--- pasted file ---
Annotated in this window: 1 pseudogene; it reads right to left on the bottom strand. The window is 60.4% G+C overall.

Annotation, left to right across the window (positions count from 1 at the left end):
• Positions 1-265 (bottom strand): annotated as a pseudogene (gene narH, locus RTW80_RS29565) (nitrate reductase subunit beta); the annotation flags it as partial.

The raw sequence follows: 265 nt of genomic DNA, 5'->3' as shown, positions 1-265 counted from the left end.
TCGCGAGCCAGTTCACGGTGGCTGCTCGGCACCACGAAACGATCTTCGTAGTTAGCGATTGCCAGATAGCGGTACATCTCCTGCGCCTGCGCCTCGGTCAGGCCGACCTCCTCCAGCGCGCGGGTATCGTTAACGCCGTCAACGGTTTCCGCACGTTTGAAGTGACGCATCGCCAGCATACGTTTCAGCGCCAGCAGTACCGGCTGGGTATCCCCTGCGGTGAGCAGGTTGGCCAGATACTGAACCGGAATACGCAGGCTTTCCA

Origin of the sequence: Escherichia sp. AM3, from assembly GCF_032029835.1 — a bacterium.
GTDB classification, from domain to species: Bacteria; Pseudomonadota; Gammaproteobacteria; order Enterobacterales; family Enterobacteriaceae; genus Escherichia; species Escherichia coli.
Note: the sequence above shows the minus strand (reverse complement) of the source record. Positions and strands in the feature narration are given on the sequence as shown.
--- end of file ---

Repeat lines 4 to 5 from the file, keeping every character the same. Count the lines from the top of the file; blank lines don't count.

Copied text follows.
The raw sequence follows: 265 nt of genomic DNA, 5'->3' as shown, positions 1-265 counted from the left end.
TCGCGAGCCAGTTCACGGTGGCTGCTCGGCACCACGAAACGATCTTCGTAGTTAGCGATTGCCAGATAGCGGTACATCTCCTGCGCCTGCGCCTCGGTCAGGCCGACCTCCTCCAGCGCGCGGGTATCGTTAACGCCGTCAACGGTTTCCGCACGTTTGAAGTGACGCATCGCCAGCATACGTTTCAGCGCCAGCAGTACCGGCTGGGTATCCCCTGCGGTGAGCAGGTTGGCCAGATACTGAACCGGAATACGCAGGCTTTCCA